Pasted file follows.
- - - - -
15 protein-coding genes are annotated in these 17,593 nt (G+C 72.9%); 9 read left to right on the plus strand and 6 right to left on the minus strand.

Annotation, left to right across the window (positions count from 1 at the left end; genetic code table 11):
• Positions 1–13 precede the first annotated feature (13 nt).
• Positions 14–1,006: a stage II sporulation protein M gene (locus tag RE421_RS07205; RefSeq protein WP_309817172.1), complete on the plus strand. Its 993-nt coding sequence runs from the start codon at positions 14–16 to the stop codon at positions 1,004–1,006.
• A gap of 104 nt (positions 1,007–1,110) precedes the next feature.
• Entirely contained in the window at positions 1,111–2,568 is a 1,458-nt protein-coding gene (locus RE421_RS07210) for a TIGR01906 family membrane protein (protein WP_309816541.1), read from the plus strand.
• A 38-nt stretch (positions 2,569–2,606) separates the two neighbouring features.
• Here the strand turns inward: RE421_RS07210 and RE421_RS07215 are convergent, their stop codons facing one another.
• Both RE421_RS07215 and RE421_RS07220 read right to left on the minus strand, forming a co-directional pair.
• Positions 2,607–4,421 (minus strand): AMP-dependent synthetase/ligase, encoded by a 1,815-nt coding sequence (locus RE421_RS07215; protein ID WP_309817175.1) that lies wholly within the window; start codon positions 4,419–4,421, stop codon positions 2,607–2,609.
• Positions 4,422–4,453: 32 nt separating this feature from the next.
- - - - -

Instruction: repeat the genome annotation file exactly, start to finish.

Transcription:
15 protein-coding genes are annotated in these 17,593 nt (G+C 72.9%); 9 read left to right on the plus strand and 6 right to left on the minus strand.

Annotation, left to right across the window (positions count from 1 at the left end; genetic code table 11):
• Positions 1–13 precede the first annotated feature (13 nt).
• Positions 14–1,006: a stage II sporulation protein M gene (locus tag RE421_RS07205; RefSeq protein WP_309817172.1), complete on the plus strand. Its 993-nt coding sequence runs from the start codon at positions 14–16 to the stop codon at positions 1,004–1,006.
• A gap of 104 nt (positions 1,007–1,110) precedes the next feature.
• Entirely contained in the window at positions 1,111–2,568 is a 1,458-nt protein-coding gene (locus RE421_RS07210) for a TIGR01906 family membrane protein (protein WP_309816541.1), read from the plus strand.
• A 38-nt stretch (positions 2,569–2,606) separates the two neighbouring features.
• Here the strand turns inward: RE421_RS07210 and RE421_RS07215 are convergent, their stop codons facing one another.
• Both RE421_RS07215 and RE421_RS07220 read right to left on the minus strand, forming a co-directional pair.
• Positions 2,607–4,421 (minus strand): AMP-dependent synthetase/ligase, encoded by a 1,815-nt coding sequence (locus RE421_RS07215; protein ID WP_309817175.1) that lies wholly within the window; start codon positions 4,419–4,421, stop codon positions 2,607–2,609.
• Positions 4,422–4,453: 32 nt separating this feature from the next.